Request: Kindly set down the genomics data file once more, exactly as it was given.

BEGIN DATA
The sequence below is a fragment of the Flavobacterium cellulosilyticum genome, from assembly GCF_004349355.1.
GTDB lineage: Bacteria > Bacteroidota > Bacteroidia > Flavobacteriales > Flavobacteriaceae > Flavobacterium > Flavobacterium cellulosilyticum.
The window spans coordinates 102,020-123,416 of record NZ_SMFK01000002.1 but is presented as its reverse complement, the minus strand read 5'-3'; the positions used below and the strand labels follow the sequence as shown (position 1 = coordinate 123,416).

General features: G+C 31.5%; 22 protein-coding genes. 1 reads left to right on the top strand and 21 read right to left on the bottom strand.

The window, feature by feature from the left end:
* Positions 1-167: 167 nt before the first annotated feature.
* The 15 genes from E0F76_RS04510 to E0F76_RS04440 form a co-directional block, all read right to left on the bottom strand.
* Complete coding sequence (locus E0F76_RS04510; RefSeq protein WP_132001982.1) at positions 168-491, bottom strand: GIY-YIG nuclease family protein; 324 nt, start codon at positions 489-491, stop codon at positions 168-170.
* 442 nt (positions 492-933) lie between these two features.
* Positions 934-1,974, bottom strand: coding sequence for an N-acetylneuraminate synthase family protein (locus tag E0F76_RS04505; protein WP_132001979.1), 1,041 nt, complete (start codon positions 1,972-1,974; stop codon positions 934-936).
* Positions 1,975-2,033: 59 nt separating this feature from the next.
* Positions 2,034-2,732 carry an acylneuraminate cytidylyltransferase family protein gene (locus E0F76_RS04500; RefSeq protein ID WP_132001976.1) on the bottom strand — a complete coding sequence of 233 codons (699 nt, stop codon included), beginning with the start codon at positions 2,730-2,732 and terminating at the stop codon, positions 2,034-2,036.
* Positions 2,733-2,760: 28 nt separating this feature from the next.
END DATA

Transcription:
The sequence below is a fragment of the Flavobacterium cellulosilyticum genome, from assembly GCF_004349355.1.
GTDB lineage: Bacteria > Bacteroidota > Bacteroidia > Flavobacteriales > Flavobacteriaceae > Flavobacterium > Flavobacterium cellulosilyticum.
The window spans coordinates 102,020-123,416 of record NZ_SMFK01000002.1 but is presented as its reverse complement, the minus strand read 5'-3'; the positions used below and the strand labels follow the sequence as shown (position 1 = coordinate 123,416).

General features: G+C 31.5%; 22 protein-coding genes. 1 reads left to right on the top strand and 21 read right to left on the bottom strand.

The window, feature by feature from the left end:
* Positions 1-167: 167 nt before the first annotated feature.
* The 15 genes from E0F76_RS04510 to E0F76_RS04440 form a co-directional block, all read right to left on the bottom strand.
* Complete coding sequence (locus E0F76_RS04510; RefSeq protein WP_132001982.1) at positions 168-491, bottom strand: GIY-YIG nuclease family protein; 324 nt, start codon at positions 489-491, stop codon at positions 168-170.
* 442 nt (positions 492-933) lie between these two features.
* Positions 934-1,974, bottom strand: coding sequence for an N-acetylneuraminate synthase family protein (locus tag E0F76_RS04505; protein WP_132001979.1), 1,041 nt, complete (start codon positions 1,972-1,974; stop codon positions 934-936).
* Positions 1,975-2,033: 59 nt separating this feature from the next.
* Positions 2,034-2,732 carry an acylneuraminate cytidylyltransferase family protein gene (locus E0F76_RS04500; RefSeq protein ID WP_132001976.1) on the bottom strand — a complete coding sequence of 233 codons (699 nt, stop codon included), beginning with the start codon at positions 2,730-2,732 and terminating at the stop codon, positions 2,034-2,036.
* Positions 2,733-2,760: 28 nt separating this feature from the next.